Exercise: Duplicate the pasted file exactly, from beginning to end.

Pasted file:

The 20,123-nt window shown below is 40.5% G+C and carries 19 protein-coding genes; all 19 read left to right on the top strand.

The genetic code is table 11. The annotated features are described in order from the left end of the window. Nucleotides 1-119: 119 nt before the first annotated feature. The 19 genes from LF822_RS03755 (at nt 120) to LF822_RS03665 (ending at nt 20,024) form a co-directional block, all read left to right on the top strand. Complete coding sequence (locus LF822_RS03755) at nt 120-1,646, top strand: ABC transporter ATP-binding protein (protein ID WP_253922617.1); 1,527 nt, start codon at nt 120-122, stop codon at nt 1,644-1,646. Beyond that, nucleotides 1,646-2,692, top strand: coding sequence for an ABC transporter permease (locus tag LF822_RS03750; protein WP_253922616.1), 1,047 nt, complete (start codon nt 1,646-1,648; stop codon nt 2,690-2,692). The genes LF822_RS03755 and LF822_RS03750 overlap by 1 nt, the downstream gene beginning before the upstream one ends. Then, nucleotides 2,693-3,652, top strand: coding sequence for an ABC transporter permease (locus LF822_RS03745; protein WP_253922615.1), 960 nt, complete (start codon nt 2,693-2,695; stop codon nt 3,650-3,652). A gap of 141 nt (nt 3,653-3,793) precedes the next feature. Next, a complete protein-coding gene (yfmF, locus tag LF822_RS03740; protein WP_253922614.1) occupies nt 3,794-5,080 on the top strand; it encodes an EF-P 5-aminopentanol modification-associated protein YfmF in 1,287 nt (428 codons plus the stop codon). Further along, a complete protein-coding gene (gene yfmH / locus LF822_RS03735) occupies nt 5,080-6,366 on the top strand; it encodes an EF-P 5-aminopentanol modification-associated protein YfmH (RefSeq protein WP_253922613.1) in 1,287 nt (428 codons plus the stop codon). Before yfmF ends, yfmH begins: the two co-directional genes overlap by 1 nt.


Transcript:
The 20,123-nt window shown below is 40.5% G+C and carries 19 protein-coding genes; all 19 read left to right on the top strand.

The genetic code is table 11. The annotated features are described in order from the left end of the window. Nucleotides 1-119: 119 nt before the first annotated feature. The 19 genes from LF822_RS03755 (at nt 120) to LF822_RS03665 (ending at nt 20,024) form a co-directional block, all read left to right on the top strand. Complete coding sequence (locus LF822_RS03755) at nt 120-1,646, top strand: ABC transporter ATP-binding protein (protein ID WP_253922617.1); 1,527 nt, start codon at nt 120-122, stop codon at nt 1,644-1,646. Beyond that, nucleotides 1,646-2,692, top strand: coding sequence for an ABC transporter permease (locus tag LF822_RS03750; protein WP_253922616.1), 1,047 nt, complete (start codon nt 1,646-1,648; stop codon nt 2,690-2,692). The genes LF822_RS03755 and LF822_RS03750 overlap by 1 nt, the downstream gene beginning before the upstream one ends. Then, nucleotides 2,693-3,652, top strand: coding sequence for an ABC transporter permease (locus LF822_RS03745; protein WP_253922615.1), 960 nt, complete (start codon nt 2,693-2,695; stop codon nt 3,650-3,652). A gap of 141 nt (nt 3,653-3,793) precedes the next feature. Next, a complete protein-coding gene (yfmF, locus tag LF822_RS03740; protein WP_253922614.1) occupies nt 3,794-5,080 on the top strand; it encodes an EF-P 5-aminopentanol modification-associated protein YfmF in 1,287 nt (428 codons plus the stop codon). Further along, a complete protein-coding gene (gene yfmH / locus LF822_RS03735) occupies nt 5,080-6,366 on the top strand; it encodes an EF-P 5-aminopentanol modification-associated protein YfmH (RefSeq protein WP_253922613.1) in 1,287 nt (428 codons plus the stop codon). Before yfmF ends, yfmH begins: the two co-directional genes overlap by 1 nt.